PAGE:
Written by Gemina
Menstrual cups are becoming more and more popular these days. Did you know that they have been around since 1932? L. J. Goodard patented a "vaginal receptacle." Like most menstrual cups of today, it was a bell-shaped objects that a person could insert in their vaginal canal to collect menstrual blood1.
The popularity of menstrual cups has been due to their;
Reusability- manufacturers make these products out of soft, pliable, sterilized, and easy to clean medical-grade materials
Longevity (can last up to 10 years)
How does a menstrual cup work?
The small, flexible cup catches and collects your flow instead of absorbing it like pad or tampon. You can wear the cup for up to twelve hours then you just empty, wash with soap and water, and replace it. At the end of your cycle, you sterilize your cup in boiling water.
How does the menstrual cup compare to tampons & pads?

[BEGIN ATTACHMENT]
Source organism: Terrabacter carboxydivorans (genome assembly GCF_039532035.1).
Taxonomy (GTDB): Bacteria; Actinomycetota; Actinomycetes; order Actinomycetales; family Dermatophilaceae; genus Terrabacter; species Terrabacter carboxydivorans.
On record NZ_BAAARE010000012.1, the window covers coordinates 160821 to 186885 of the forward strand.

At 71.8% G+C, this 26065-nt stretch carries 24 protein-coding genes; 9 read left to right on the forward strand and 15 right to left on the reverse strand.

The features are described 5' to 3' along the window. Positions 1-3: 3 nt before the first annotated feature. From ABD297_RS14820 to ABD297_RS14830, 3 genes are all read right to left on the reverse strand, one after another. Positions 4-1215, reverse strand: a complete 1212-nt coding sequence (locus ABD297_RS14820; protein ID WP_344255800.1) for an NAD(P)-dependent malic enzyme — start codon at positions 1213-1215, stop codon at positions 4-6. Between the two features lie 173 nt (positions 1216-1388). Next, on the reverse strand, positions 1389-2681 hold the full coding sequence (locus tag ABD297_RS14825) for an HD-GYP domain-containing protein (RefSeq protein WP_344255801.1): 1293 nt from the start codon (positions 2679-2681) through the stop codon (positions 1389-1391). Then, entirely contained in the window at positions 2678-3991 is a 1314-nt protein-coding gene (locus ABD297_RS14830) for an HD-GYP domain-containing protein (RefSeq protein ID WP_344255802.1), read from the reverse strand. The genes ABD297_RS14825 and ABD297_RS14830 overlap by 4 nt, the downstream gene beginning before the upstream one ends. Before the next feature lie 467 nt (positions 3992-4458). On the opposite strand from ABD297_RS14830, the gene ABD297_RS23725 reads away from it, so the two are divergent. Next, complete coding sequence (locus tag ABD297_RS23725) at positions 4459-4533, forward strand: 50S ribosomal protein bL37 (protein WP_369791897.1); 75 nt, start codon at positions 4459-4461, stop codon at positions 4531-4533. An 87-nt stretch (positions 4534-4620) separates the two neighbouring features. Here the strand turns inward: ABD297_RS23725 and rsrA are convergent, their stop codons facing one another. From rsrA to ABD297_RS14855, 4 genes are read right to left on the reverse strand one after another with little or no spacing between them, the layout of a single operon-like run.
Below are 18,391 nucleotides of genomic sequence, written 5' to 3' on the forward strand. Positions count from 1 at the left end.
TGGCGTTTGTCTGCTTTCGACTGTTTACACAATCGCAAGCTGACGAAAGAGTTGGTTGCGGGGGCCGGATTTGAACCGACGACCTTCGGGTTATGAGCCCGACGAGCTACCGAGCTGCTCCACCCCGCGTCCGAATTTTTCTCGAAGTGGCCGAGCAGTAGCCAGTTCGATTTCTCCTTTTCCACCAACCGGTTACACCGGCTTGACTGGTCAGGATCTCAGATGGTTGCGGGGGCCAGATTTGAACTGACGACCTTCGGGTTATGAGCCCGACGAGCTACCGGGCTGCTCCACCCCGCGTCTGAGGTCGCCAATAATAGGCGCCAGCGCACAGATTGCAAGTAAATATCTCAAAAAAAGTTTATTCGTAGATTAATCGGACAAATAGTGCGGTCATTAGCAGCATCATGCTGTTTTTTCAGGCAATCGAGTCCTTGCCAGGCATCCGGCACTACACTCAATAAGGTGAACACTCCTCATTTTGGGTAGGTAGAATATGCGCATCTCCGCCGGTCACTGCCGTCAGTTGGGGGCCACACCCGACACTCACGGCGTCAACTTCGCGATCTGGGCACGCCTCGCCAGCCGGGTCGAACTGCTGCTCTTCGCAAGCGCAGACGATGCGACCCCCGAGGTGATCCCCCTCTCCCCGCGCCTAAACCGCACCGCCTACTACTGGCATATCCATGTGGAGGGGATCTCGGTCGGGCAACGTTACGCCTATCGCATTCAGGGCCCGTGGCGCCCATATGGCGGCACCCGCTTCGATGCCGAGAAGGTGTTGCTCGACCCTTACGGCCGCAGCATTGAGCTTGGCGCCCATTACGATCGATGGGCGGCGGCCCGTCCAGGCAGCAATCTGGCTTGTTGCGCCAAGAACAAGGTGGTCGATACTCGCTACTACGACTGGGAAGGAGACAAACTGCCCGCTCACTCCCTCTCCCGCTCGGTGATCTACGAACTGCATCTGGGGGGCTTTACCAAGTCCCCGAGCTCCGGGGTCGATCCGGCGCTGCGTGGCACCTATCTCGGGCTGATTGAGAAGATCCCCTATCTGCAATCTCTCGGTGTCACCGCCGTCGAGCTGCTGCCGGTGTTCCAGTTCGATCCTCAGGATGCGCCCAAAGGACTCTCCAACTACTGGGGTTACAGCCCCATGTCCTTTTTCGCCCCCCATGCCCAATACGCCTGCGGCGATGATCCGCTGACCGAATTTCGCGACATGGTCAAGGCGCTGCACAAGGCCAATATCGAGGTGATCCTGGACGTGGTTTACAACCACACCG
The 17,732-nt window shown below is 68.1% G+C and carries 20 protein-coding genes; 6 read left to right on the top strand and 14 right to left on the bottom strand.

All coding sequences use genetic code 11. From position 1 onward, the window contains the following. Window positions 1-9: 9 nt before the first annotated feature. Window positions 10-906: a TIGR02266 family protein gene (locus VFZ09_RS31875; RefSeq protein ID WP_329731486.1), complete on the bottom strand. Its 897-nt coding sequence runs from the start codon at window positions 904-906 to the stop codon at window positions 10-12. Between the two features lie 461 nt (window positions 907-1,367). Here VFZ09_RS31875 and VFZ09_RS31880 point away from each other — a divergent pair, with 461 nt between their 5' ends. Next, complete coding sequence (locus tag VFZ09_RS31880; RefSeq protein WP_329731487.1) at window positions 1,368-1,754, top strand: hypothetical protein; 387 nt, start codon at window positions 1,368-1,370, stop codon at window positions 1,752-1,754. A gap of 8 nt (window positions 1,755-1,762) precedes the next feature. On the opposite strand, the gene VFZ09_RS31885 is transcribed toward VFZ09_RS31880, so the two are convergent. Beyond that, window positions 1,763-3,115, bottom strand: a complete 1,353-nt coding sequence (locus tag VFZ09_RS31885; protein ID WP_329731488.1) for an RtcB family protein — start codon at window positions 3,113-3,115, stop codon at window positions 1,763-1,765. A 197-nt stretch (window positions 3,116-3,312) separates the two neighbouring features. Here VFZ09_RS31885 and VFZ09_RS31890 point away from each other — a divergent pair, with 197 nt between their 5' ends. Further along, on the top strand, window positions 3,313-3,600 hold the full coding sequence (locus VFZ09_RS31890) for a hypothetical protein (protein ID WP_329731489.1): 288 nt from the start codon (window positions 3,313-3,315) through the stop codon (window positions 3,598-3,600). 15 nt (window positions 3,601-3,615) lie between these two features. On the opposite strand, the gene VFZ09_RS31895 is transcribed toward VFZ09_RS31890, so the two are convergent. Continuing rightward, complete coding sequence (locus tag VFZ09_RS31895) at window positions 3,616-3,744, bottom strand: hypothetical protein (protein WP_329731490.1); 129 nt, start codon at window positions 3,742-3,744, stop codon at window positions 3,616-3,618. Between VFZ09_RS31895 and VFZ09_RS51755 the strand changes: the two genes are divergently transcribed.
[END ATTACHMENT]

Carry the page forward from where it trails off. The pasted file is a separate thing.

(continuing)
A menstrual cup can hold 1 ounce of liquid, roughly twice the amount of a super-absorbent tampon or pad.
There’s less odor. Menstrual blood can start to smell when it’s exposed to air. But your cup forms an airtight seal2.
It takes time to find the right fit for you. Trial and error period can be challenging.
Removal can be tricky even once you’ve perfected the insertion process.
It can interfere with your IUD if you have one.
There's still the risk of toxic shock syndrome (TSS).
Do what works and is comfortable for you. Myself I have not been brave to try the menstrual cup but I know women who swear by it.
If you do try the menstrual cup, know that it will take a few tries before finding the right one.